Pessimistic Pigs and Fast Food Day

Scrolling through my Twitter stream this morning, I learned two things I did not know yesterday. First, researchers at the University of Lincoln have concluded that ‘judgment in non-human animals is similar to humans, incorporating aspects of stable personality traits and more transient mood states,’ or as the BBC blithely summed it up, pigs can be pessimistic (see http://www.bbc.co.uk/news/uk-37996361). Second, today is Fast Food Day, which people (not you or me, presumably, but people) ‘celebrate’ by ‘going through the drive-thru, dining inside or ordering their fast food to go’ (see http://bit.ly/2fwhe7C). Perhaps the latter explains the former, for if I were a pig, I’d certainly be pessimistic about the future of a humanity that ‘celebrates’ fast food.

The semi-liturgical language used of Fast Food will not be lost on this blog’s readers, many of whom will be recalling three great saints today: St Margaret of Scotland, St Gertrude the Great and St Edmund of Abingdon. It would be easy just to poke fun at the secular inversion of Fast Food Day, but perhaps we ought to think for a moment. Nature abhors a vacuum. If the Church is no longer providing rituals and celebrations that capture the imagination of the millions who have abandoned formal religion, it is inevitable that the calendar will fill up with ‘days’ to mark this or that which substitute for what, in truth, we already have in abundance. I am not suggesting a false or empty antiquarianism but a reappraisal of what we have and what we do to affirm our faith. The lives of St Margaret, St Gertrude and St Edmund were all very different, but each of them would have understood, in a way we in the West no longer do, that faith is strengthened by the habits and rituals with which we mark times and seasons. When the whole world is in need of the true Bread that comes down from heaven, a burger is not an adequate substitute, is it?

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5 thoughts on “Pessimistic Pigs and Fast Food Day”

  1. We cannot but deplore what ‘fast food’ has become, or any that is denatured, heavily adulterated (in any number of interests), commercially prepared or has travelled too many miles to be truly relevant to our own ecosystem and is inefficient at feeding our closest needs. There are layers of responsibility in this.

    But the conclusion I come to in reflecting on ‘the Faith of our fathers’, is that taken thankfully, blessed and shared, all food can be ‘made good’ in Christ and become sacramental, just as sinners can be ‘made good’ by the sacrifice of his Body. In this way, we extend the power of the Eucharist. It is real and actual and dynamic. It is health and strength and renewal.

    Jesus did advise us not to fear what goes into us, but what comes from us when we choose not to share in the Bread of Life.

  2. There is something about the rhythm of the liturgical year and the rituals that go with it.
    This applies to civic rituals and rhythms as well. So often we are in a rush and forget their importance and meaning . Thank you for the reminder.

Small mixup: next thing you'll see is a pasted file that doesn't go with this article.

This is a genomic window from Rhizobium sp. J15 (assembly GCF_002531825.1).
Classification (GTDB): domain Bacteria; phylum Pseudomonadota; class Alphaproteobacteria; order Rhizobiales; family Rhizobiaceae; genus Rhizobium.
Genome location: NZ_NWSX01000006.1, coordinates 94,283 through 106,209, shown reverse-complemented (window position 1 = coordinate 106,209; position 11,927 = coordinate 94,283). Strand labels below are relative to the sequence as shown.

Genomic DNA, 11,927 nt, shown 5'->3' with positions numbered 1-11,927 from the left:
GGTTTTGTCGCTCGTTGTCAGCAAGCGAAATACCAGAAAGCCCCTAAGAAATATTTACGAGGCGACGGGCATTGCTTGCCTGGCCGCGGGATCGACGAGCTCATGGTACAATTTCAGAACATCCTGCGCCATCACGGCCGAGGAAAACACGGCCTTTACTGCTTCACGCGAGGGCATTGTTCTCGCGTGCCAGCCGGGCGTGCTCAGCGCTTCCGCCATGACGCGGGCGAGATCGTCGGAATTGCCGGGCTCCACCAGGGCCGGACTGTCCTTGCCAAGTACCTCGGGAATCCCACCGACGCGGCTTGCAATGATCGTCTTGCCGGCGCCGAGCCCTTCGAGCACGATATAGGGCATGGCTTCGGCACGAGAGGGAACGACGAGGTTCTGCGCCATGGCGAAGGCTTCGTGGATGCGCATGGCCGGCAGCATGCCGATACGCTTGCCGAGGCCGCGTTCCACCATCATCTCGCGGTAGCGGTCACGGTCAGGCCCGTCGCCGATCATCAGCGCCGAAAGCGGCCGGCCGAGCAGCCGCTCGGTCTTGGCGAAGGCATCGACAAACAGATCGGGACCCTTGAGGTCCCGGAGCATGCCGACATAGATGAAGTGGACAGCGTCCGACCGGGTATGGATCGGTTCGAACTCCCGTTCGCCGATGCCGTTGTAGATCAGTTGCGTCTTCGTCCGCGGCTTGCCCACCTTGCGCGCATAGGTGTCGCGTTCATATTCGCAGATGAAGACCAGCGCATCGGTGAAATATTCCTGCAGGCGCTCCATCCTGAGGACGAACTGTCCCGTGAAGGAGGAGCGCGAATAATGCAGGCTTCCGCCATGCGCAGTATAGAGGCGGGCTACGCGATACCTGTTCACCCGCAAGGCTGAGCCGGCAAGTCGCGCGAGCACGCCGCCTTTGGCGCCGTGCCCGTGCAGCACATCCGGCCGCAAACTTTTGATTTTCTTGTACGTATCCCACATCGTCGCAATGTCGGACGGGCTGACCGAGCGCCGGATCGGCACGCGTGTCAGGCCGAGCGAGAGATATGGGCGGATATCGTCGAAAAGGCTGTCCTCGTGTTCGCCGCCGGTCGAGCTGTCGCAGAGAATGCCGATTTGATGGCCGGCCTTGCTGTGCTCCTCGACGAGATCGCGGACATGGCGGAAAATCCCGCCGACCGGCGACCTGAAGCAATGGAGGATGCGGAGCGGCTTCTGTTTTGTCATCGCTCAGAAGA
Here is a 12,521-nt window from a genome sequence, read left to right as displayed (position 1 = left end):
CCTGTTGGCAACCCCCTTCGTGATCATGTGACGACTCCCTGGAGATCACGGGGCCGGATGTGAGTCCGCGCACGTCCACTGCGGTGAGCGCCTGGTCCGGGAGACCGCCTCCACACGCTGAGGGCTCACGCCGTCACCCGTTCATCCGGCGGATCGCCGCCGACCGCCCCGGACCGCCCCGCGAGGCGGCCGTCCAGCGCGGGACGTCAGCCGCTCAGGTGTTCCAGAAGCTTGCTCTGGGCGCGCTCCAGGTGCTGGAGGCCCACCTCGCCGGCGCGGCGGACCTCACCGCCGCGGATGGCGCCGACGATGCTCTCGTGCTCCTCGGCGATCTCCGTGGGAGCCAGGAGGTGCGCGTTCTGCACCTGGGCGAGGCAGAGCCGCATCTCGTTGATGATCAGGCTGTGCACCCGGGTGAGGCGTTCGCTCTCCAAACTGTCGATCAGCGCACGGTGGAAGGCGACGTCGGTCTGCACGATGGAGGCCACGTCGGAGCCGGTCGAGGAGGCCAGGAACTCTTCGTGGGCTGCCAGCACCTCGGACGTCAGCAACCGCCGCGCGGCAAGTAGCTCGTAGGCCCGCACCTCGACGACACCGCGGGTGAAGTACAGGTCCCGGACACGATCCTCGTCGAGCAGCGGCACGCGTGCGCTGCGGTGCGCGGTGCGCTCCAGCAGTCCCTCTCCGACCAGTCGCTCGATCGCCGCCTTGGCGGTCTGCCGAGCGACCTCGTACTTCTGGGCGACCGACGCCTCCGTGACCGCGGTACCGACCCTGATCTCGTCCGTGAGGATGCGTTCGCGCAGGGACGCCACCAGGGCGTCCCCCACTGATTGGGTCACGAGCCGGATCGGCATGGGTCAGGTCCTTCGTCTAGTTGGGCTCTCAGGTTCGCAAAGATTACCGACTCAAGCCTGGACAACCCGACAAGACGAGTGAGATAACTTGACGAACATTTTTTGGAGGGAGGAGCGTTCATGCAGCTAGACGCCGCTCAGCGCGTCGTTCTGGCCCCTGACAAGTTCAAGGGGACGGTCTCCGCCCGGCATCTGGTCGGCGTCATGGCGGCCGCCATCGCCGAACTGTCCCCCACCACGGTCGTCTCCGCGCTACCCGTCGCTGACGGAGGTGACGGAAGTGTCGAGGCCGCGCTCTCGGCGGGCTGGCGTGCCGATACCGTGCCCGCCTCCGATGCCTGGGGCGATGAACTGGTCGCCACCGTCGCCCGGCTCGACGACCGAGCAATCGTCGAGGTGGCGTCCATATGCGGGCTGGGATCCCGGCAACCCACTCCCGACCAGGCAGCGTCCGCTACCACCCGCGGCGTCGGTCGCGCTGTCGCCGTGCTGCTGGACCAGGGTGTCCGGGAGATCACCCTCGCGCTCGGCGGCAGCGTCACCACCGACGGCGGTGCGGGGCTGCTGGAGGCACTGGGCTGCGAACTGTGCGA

3. Perhaps the problem with ‘fast food’ (apart from the nutritional inadequacies) is that it cnfirms in us the idea that we can and must have things NOW, no forethought or preparation but NOW…and that we somehow have a right to be ‘fed on demand’ like babies. As soon as we feel hungry we ‘deserve’ to be fed immediately and there is a tendency for this to creep into other areas of our lives. ..everything is required ‘now’ and ‘straightaway’. I’m not pointing a finger – I recognize this in myself! I pray for the ability to wait, for accepting a slow pace and honouring it. At the moment I’m preparing for our Advent meditations – which provides the perfect place to be reminded of the value of waiting. Get thee behind me, microwave readymeals!!

  4. It interests me that we hear people say that they don’t like or understand the rituals and liturgy of the Church,. They are old fashioned or out of sync with the modern contemporary language.

    If the Church goes along with this, it’s accused of dumbing down or abandoning it’s doctrine or traditions or worse of no longer being relevant in our post modern, or even post-post modern world.

    But the rituals, doctrine and liturgy are a comfort for us, who were brought up with it (I think that I might still be able to follow a Latin Mass 40 years after I last attended one, while living in Belgium. Where our children were Baptized in a local Catholic Church in French for the arrangements, but Latin for our Comfort.

    In the Anglican Church, the Anglo-Catholic, so called High Church wing preserves many of those traditions and I feel comfortable while worshiping with them. My own Parish is a broad Church Parish, but people there notice that I do things a little differently – and I try to explain that being Catholic and Reformed, doesn’t mean that we have to abandon the Reverence to be accorded where appropriate during a service.

    I wouldn’t expect people to genuflect but a respectful bow when appropriate, might not go amiss.

    Am I a dinosaur? I hardly think so. Perhaps more someone who was fortunate to have been raised as a Catholic with all that it entails, and even though I have become an Anglican, retain much of the heritage gifted by that upbringing.

  5. I don’t think I am wrong is saying that CoE congregations are generally strong and growing in cathedrals, and much weaker in parishes. Personally, I believe it is to do with quality (rather than style) – while small aging parishes do their best, and often have closer communities, there is still something rather uninspiring about digging out the CD, or shuffling through the tattered paper order of service with the same old words.

    Not that this is strictly on topic for the blog this week… Sorry, I got distracted by my other thoughts about rictuals!

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